The stately thoroughbred Big Brown was right on cue as starstruck visitors approached a lush green paddock at Three Chimneys Farm. The Kentucky Derby and Preakness winner ambled up to the plank fence and calmly posed like a movie star on the red carpet.
Jennifer Riggle stretched her arm, camera in hand, and clicked photos of the celebrity horse. The high school senior from Huntington, Ind., spent spring break in Kentucky horse country with her mother and a teenage friend.
They toured several horse farms, strolled around the Kentucky Horse Park and took in a day of racing at venerable Keeneland race track in nearby Lexington. Riggle, 18, said it was better than hanging out on a beach.
"Getting a tan would be nice," she said, "but this is so much better. It's like going to Hollywood and seeing celebrities."
Sleek thoroughbreds are the stars in Kentucky's bluegrass region, and there's no better time to visit than the weeks before and after the May 7 Kentucky Derby.
Foals are frolicking in pastures, their mothers hovering nearby. Flowers are blooming and trees are budding, adding splashes of pink, yellow and white to panoramic scenes of green pastures and black plank fences snaking along the rolling countryside. Fans flock to the Keeneland racetrack, and later in the spring to Churchill Downs, the iconic Louisville track that's home to the Kentucky Derby.
"It's the best time of year to drive through Kentucky and see all the farms and just experience what horse country really is," said Jen Roytz, marketing director at Three Chimneys Farm, a popular destination.
Three Chimneys covers about 2,300 acres, but public tours are limited to the stallion and breeding operation, where some famous names perpetuate the bloodlines that could produce the next Triple Crown champion.
The hourlong walking tours are available Tuesdays through Saturdays throughout the year based on demand, with a few exceptions.
The farm limits visits during the busy Derby week, but will offer an open house to the public on May 5, the Thursday before the Derby. The open house, from 10 a.m. to 1 p.m., will give visitors a firsthand look at the farm's stallion operations.
The peak time for public tours is in spring and again in fall when there's live racing at Keeneland, a 10- or 15-minute drive away. The farm charges $10 per person for tours.
During the tours, visitors follow the footsteps of the stately stallions, with glimpses into their pampered lives.
There's a stop in their barns — eye-catching structures with stone exterior walls and high ceilings inside. The spacious stalls are matted with thick layers of straw. Nameplates the size of a CEO's adorn the stalls to identify each occupant.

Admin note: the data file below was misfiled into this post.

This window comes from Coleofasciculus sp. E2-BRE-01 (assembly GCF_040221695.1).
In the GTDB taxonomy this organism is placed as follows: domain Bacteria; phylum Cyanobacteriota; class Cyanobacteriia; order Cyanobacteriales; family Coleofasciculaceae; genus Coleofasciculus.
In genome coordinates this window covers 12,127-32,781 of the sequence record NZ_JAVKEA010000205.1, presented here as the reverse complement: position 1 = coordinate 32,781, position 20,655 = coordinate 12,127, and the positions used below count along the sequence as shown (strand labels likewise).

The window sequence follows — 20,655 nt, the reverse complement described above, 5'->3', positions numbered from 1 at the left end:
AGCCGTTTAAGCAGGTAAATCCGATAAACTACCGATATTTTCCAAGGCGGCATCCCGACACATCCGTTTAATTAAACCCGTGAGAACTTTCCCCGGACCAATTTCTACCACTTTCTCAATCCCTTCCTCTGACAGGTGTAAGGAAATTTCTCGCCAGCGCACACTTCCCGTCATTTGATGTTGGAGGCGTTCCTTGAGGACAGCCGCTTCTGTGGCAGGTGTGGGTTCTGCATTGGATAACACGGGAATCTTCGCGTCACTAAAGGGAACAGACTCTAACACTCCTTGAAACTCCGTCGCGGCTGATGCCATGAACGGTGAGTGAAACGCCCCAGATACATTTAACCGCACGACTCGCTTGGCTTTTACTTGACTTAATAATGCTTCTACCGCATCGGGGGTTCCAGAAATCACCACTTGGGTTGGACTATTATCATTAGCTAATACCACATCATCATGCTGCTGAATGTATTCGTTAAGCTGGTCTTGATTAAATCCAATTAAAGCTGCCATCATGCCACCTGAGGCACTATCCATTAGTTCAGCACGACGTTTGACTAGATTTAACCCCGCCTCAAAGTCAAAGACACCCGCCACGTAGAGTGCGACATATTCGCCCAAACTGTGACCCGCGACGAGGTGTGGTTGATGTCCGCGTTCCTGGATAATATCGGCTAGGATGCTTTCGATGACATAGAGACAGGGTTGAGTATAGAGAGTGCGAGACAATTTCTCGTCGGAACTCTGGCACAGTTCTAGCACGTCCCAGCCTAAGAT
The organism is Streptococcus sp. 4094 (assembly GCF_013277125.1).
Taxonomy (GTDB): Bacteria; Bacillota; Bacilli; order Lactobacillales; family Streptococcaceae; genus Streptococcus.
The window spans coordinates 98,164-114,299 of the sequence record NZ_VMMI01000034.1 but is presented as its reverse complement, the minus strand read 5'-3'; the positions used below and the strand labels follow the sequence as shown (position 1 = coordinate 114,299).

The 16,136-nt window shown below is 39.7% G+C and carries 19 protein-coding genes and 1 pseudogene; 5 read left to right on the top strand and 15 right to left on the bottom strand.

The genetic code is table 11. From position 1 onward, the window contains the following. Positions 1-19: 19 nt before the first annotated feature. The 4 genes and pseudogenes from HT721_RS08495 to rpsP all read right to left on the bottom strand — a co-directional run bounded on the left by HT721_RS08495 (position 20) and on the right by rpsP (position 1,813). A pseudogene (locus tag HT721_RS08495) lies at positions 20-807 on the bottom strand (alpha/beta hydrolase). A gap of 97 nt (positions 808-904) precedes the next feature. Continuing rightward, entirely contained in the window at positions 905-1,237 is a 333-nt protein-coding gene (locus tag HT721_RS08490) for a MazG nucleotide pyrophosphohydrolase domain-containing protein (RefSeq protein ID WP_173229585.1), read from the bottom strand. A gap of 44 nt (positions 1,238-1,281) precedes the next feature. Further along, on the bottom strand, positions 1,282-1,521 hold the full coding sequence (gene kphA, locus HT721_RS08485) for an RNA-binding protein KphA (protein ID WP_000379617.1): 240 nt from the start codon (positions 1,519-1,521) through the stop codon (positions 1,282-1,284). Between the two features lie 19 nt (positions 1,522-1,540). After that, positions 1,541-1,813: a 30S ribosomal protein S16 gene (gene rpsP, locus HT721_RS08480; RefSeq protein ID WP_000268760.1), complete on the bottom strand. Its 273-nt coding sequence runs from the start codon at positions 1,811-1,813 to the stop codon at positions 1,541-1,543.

At these, the ultimate man caves, the stallions are bathed and groomed daily, tour guide Sue Clark said. They get the best food. They exercise to keep fit. They lounge outdoors in pastures.
"I wish I was taken care of this well," Tina Riggle, Jennifer's mom, said later.
Visitors get up-close looks at the massive stallions.
In one barn, Big Brown was brought out from his stall. Ears perked, he stood serenely as cameras clicked away.
Mike Hays, a horse racing fan from Little Rock, Ark., was among the admirers of the horse that won the first two legs of the Triple Crown in 2008. Later, he jokingly said, "I lost some money on him in the Belmont (Stakes), but I forgive him."
After Big Brown left, then came Point Given, winner of the Preakness and Belmont in 2001.
Both eventually were led outside to soak up the sunshine, their hooves clicking on the brick floor as they exited.
"It's music to our ears," Clark said.
In another barn, the stall for Dynaformer, one of the world's top sires, was empty. The sire of 2006 Kentucky Derby winner Barbaro was already outside. Stallion groom Veronica Reed, pitchfork in hand, was busy cleaning his stall.
Dynaformer is known for his attitude. "He just knows what he's worth, he knows who he is and acts like it," Reed said. Cameras clicked as visitors strolled to the pasture where Dynaformer was drinking water from a bucket.
Another photo opportunity came at a statue to the late, great Seattle Slew. The statue is a short stroll from the barn where the Triple Crown winner spent his post-racing life as a leading sire.
The tour stopped at the barn where mares are checked in before breeding. Vans had already arrived to drop off each would-be mother for her afternoon rendezvous in the breeding shed. Visitors learned about the role of the "teaser" horse, a male stand-in that checks out the mare to make sure she's ready for mating with a high-priced stallion.
Tourgoers had the option of attending a breeding session. Soon, they were gazing into the breeding shed as one of the afternoon's quick dates was consummated. Perhaps it was the start of a future champion, Clark said.
Other prominent Kentucky horse farms also open their gates to visitors.
At Claiborne Farm outside Paris, north of Lexington, visitors see the farm's stallions, breeding shed and cemetery, where the famed Secretariat is buried. Ashford Stud near Versailles allows guests to get a look at its stallions during a tour.
People can call or e-mail the farms to set up appointments.
Meanwhile, an organized touring system is in the works for horse country. Kentucky thoroughbred owners and breeders are working with area tour companies to allow people to book tours. Each tour company would provide transportation. People will book tours through a website, horsecapitaltours.com, which lists the participating farms and times for tours.